One of my earliest recollections of a public garden is the now-defunct Sterling Forest Gardens near Tuxedo, New York, about an hour northwest of Manhattan. When it opened in 1958, planted with one and a half million tulips, Princess Beatrix of The Netherlands came for the dedication. As a kid in my early teens, I was somewhat less thrilled than the princess might have been. The gardening bug had not yet bitten, and I can only recall being overwhelmed by a sea of tulips in blazing primary colors. Decades later, my attitude toward tulips has mellowed, although I still favor the pastels over the bolder colors.
The Netherlands is the main commercial producer of tulips, producing up to three billion bulbs per year and accounting for 87 percent of the globe’s acreage devoted to their cultivation. Small wonder that Princess Beatrix came to U.S. for that garden dedication in the Fifties.
Despite all the Dutch associations, tulips are not native to Holland. One of fifteen genera in the lily family, the approximately 75 species of wild Tulipa are native to a swath extending from the Iberian Peninsula, through the Mediterranean, and into Central Asia.
Cultivation of tulips began in Persia, probably in the tenth century. They were then spread widely by the Turks throughout their empire. (The word “tulip” may be connected to the Persian word for turban, owing to a similarity in shape.) The exact time of their arrival in northwest Europe is unknown, but Carolus Clusius planted them at the Vienna Imperial Botanic Garden in 1573. They reached their adoptive homeland in the Netherlands by 1593. Their subsequent great popularity was in part fueled by a disease, Tulip Breaking Virus. Despite weakening the tulip’s bulb, it also caused flaming and feathering in the flowers. These unusual and attractive effects led to wild speculation in tulip bulbs—Tulip Mania—beginning in 1634. The bubble collapsed in 1637, leading to a considerable weakening of the Dutch economy.
Tulips were recorded in the United States as early as the 1730s in Williamsburg, Virginia. I have to wonder if the Dutch didn’t bring them to New Amsterdam even earlier than that. Perhaps they were more concerned with raising edible crops and exporting beaver pelts. Later, many Dutch also settled in southwest Michigan, bringing windmills and, presumably, tulips. Today, the area around Holland, Michigan has a tulip festival, but it doesn’t appear that tulips are actually raised there currently. (And the Michigan Bulb Company is headquartered in Lawrenceburg, Indiana?!) The Skagit Valley of Washington was a major bulb raising area, but imports have taken a bite out of that enterprise.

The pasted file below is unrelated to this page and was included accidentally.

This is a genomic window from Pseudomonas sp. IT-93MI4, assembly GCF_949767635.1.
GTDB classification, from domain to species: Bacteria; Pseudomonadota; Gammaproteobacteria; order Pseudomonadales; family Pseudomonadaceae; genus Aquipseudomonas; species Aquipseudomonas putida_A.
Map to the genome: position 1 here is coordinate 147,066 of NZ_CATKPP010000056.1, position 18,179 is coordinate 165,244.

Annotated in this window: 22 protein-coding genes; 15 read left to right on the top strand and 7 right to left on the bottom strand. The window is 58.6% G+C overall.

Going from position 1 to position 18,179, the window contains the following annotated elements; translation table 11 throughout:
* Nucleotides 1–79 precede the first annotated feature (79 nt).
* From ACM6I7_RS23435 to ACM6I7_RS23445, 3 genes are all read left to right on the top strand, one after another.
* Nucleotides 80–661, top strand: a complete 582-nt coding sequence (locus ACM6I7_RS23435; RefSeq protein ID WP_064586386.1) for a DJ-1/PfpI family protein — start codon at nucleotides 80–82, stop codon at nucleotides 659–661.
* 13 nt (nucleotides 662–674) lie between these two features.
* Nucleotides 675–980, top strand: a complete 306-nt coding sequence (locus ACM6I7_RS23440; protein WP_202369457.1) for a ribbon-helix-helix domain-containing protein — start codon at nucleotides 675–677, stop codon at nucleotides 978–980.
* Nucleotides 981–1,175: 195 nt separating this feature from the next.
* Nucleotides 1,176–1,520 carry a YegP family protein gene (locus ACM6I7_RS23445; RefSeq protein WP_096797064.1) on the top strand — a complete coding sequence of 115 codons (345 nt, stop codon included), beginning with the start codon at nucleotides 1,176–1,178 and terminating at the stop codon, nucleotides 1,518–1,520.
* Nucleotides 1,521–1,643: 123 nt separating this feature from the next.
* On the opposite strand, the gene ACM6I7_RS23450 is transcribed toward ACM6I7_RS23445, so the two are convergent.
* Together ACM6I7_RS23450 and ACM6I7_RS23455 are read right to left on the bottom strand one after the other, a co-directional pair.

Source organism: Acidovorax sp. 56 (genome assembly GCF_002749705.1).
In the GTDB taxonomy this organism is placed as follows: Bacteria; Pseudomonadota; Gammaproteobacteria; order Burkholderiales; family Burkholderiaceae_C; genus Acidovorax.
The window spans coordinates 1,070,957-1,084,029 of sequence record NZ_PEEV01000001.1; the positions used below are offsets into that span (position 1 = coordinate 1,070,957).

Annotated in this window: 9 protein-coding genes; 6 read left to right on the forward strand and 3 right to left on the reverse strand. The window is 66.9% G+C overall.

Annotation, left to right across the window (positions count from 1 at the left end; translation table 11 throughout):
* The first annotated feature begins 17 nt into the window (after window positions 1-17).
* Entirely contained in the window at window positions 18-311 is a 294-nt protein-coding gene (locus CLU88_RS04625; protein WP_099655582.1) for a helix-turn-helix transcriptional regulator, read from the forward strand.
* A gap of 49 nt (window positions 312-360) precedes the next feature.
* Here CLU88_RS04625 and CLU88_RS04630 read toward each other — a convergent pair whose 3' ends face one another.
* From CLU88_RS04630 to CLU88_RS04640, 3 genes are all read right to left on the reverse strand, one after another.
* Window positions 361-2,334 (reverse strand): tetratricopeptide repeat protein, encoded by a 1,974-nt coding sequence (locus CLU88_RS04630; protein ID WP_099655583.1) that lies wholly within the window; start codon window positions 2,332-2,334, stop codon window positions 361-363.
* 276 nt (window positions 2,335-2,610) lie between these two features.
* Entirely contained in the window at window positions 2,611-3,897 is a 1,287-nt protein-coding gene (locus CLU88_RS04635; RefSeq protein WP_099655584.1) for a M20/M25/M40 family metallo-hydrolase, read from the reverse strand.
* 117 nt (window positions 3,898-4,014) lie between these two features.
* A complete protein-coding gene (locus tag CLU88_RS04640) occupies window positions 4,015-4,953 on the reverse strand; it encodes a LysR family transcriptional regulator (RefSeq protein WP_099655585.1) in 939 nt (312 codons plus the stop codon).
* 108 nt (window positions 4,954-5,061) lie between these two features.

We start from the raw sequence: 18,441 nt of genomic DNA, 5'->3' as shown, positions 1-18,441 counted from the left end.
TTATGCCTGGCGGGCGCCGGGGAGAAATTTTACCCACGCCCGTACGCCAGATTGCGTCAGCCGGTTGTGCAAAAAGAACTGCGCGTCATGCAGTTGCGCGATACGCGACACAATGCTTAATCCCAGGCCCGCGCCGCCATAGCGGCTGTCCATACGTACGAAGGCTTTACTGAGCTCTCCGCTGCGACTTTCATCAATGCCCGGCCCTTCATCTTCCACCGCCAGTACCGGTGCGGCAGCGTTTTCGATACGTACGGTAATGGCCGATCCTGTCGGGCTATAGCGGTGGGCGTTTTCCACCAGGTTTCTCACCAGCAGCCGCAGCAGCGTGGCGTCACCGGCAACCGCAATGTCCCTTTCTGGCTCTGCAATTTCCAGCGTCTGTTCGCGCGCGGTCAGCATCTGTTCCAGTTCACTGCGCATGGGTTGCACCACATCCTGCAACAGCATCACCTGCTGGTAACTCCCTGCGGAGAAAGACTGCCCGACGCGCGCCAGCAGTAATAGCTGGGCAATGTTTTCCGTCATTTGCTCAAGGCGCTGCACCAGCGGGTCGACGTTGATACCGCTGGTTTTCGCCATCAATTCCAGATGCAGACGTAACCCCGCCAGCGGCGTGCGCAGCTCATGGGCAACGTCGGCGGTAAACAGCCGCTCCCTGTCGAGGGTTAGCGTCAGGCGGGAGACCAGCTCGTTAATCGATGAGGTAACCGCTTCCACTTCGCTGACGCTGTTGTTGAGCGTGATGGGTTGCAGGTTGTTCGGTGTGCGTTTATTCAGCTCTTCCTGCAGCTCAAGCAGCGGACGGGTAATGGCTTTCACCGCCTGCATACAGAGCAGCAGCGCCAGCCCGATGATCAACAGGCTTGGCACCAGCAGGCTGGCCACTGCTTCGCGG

With about 3,000 registered tulip cultivars, how do you decide which to plant? You could start by choosing among short, tall, or in-between. The teeniest tulips ring in at about 3” to 4” high; the tallest stand more than two feet. Probably the more interesting question to most gardeners is color. To boil it down, you’ve got red, yellow, white, pink, purple, and hints of green, as well as seemingly endless combinations of all these on one flower. Then there are shape variations that go beyond mere “tulip-shaped”: fringed, doubles, parrots, and lily-shaped.
Perhaps the major question to answer when buying tulips: do you want them as perennials, or are you willing to treat them as annuals? (Personally, I could not abide that much digging for something that lasts just one year, but that’s just Mr. Lazy Gardener talking.) Much of the tulip’s reputation as an iffy perennial comes from the use of complex hybrids that are not that durable, not to mention the growing conditions we typically provide. Recall the tulip’s native haunts: usually mountainous areas with good drainage, cool to cold winters with ample moisture, followed by hot, dry summers. Some of that doesn’t jibe too well with southern Piedmont clay soil and summer showers.
So, some tips to get your tulips to perennialize:
Pick the right kind, often marketed as “good for naturalizing or perennializing.” Species tulips, such as T. clusiana, T. bakeri or T. batallinii work well, as do some hybrids, namely the Emperors and the Darwins.
Plant in a well-drained area, such as a raised bed. Adding organic matter or Permatill will also help.
Plant deep, about 8” measured from the bottom of the bulb and including any mulch. For example: five inches of soil, plus three inches of mulch, equals your eight inches.
Water immediately after planting.
After the blossoms peak, clip off the flower heads, but leave the foliage to die back naturally. Removing the flower heads will allow more energy to go into the bulb, but will be tedious if you have a lot of tulips.
Fertilize in the fall with a low-Nitrogen material such as well-rotted cow manure. Don’t use bone meal. It will only encourage squirrels to dig up the bulbs.
And speaking of squirrels, deer and other pests….full disclosure: they will go after tulips, so employ whatever strategy that works for you. (If any!) For the bulbs themselves, some folks put hardware cloth or sharp gravel around or over them.
As for those “blazing primary colors”? I’m okay with them sometimes, and if that’s what you like, have at it. But if you mix primaries with pastels, the soft colors lose the battle. Red and yellow blossoms combined scream, “Fast Food Restaurant!” to yours truly; putting some orange flowers between the two quiets things down a lot. And don’t be afraid to mix your tulips with other bulbs and perennials. The latter can hide the dying foliage of the bulbs.
A good place to see and buy bulbs as well as other perennials is Brent and Becky’s Bulbs in Gloucester, Virginia. They also offer guided tours of their gardens on Wednesdays and Saturdays beginning in the middle of March and continuing through April 16 of this year; a small fee is charged and reservations are required.